Thursday, May 18, 2017

The physical impacts of stress

We all know that stress isn’t good for us but for many, it seems that stress is a way of life. If you’re operating at a high level of stress regularly, it can be affecting your health in ways you don’t even realize.

Woman with a stress headache
The impacts of stress that we notice the most tend to affect our mood. When we are stressed we feel restless, anxious and overwhelmed. Stress can cause a short temper, lack of motivation or focus and, over time, can lead to depression. But stress doesn’t just affect your mood - it also has real, measurable effects on your body’s health.

If you're feeling stressed regularly - even daily - it's probably affecting your physical health in areas such as:
  • Headache
  • Muscle tension or pain
  • Chest pain
  • Fatigue
  • Change in sex drive
  • Upset stomach
  • Sleep problems
High levels of stress have been linked to high blood pressure, heart problems, diabetes, skin conditions, asthma, infertility issues, and arthritis. Learning how to reduce your stress won't just make you feel more relaxed, it can help you live a happier, healthier life.

Tips for reducing stress in your life

Learn your triggers: You can't cope with your stress without knowing what causes it. Take a minute and think about things that cause stress in your life. Try this exercise: for a week, write down or take notes in your phone each time you feel stressed and what started it. Reviewing those notes can help you identify habits that should be changed.

Set realistic goals: This could also be titled: learn to say no. If you are feeling overwhelmed, try eliminating an activity that is not absolutely necessary. Ask yourself, "What really needs to be done? Is the deadline realistic?" No one is perfect, so do not expect perfection from yourself or others. Delegate or ask for help if you need it. And remember, there is more than one way to solve a problem. Being flexible can help you feel less stressed about a situation.

Set aside quiet time: Whether you find relief in guided meditation or listening to peaceful music, taking time to relax and clear your mind is beneficial. Even ten minutes of quiet time a day can make a difference and bring relief from stress.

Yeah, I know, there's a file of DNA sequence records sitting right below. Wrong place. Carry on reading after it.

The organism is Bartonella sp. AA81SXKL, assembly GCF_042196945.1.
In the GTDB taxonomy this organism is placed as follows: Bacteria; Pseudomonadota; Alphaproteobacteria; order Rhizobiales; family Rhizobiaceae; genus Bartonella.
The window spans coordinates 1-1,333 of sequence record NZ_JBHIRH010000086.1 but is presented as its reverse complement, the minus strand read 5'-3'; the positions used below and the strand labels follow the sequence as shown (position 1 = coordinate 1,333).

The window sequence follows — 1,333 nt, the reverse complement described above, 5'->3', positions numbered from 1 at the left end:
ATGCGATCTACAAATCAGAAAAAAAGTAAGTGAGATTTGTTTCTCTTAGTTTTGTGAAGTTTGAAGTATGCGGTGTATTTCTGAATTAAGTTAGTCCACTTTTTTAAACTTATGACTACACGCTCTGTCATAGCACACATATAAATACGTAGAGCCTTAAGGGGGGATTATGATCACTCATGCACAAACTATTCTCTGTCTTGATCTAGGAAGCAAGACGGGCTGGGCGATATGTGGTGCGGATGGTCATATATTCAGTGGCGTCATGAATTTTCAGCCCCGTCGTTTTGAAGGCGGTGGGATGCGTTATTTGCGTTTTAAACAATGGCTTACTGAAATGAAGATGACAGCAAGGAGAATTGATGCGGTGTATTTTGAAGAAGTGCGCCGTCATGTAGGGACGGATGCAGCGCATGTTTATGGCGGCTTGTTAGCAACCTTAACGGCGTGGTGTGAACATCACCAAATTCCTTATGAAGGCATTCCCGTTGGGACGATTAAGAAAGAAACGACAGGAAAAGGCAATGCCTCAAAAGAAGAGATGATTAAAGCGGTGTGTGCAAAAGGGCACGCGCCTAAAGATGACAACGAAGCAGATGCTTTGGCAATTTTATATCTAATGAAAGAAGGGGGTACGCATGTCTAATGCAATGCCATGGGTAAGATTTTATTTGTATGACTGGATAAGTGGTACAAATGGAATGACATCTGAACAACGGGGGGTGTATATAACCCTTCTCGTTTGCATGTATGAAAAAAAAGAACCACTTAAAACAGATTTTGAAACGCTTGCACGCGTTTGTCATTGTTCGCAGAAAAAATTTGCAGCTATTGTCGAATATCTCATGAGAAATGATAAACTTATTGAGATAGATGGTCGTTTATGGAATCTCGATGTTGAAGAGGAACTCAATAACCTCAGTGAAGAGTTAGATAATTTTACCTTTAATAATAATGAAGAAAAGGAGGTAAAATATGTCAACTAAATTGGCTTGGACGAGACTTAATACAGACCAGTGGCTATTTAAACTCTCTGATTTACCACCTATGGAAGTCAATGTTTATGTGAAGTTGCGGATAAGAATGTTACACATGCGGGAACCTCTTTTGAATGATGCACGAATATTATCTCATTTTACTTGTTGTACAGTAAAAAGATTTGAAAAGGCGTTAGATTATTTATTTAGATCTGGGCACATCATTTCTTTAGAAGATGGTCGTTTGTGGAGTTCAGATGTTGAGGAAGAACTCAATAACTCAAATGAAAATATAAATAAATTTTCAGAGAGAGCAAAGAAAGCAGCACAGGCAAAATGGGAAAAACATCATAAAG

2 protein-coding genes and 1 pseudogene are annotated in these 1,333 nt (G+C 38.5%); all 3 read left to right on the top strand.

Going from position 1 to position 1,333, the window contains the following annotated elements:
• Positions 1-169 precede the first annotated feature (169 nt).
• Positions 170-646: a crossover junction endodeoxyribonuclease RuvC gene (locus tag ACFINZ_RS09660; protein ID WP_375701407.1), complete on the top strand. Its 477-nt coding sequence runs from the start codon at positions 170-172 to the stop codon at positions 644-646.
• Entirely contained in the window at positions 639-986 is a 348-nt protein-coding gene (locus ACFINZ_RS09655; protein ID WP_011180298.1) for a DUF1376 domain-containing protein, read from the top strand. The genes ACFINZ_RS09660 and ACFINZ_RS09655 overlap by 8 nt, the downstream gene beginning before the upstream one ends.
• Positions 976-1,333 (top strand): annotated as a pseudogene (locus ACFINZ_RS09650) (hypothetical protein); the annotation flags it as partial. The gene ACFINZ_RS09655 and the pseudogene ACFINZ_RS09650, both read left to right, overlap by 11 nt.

Slow down: When you start to feel overwhelmed, try taking one task at a time. Make a list of things you need to do, and prioritize those items. Once you have tackled something, mark it off your list. This can bring about feelings of accomplishment and boost confidence.

Be active: Regular exercise is a great way to reduce stress, and it benefits both the body and the mind. Starting an exercise program isn't as hard as it sounds. It can be as easy as taking a 30 minute walk on most days of the week. Ask a friend to tag along with you or consider joining a local gym for some training ideas.

Find a hobby: What do you love to do? By setting aside time for your favorite hobby, you will remove yourself from life's stresses. Whether it is trying out a new recipe, planting in your garden, or playing pool, you will be giving your brain a welcome break.

Practice a healthy lifestyle: A healthy diet gives your body and brain the energy it needs to face your stress triggers. Try these heart healthy diet tips to get started. A healthy lifestyle is more than just food - if you smoke, it's time to quit. Moderate your alcohol intake. Cut back on caffeine. All of these changes will help you feel better and can help relieve stress.

Talk it out: A conversation with a friend or family member can help you relax. And listening to someone else can take the focus off of yourself—something we all need to do every now and then. If you feel that you need more help in dealing with a difficult situation, there are therapists and support groups available. Your doctor may be able to recommend someone.

How are you resolving stress now?

If you're feeling stressed all the time, take a look at how you're relieving that stress. Over time, unhealthy stress management will compound your problems. Take a moment to picture how you can manage an upcoming stress trigger. This can work with just about anything, whether it is an important meeting at work, a big move, or a final exam. Going through the challenge in your mind can help you to feel more confident. In other words, think ahead and make a plan of action.

Remember, nobody's perfect. Not even you. Step back and resist the urge to do it all, or worse, fix what you perceive to be everyone else's errors. This isn't easy to do! But it's worth working at it. When things get tough, remember to ask for help.

Where to turn when you need help with stress

Your family medicine physician is the best place to start if you're having difficulty with stress. Your primary doctor can refer you to a cardiologist or psychologist if needed. They can also help you determine the best steps to take towards a healthier lifestyle.

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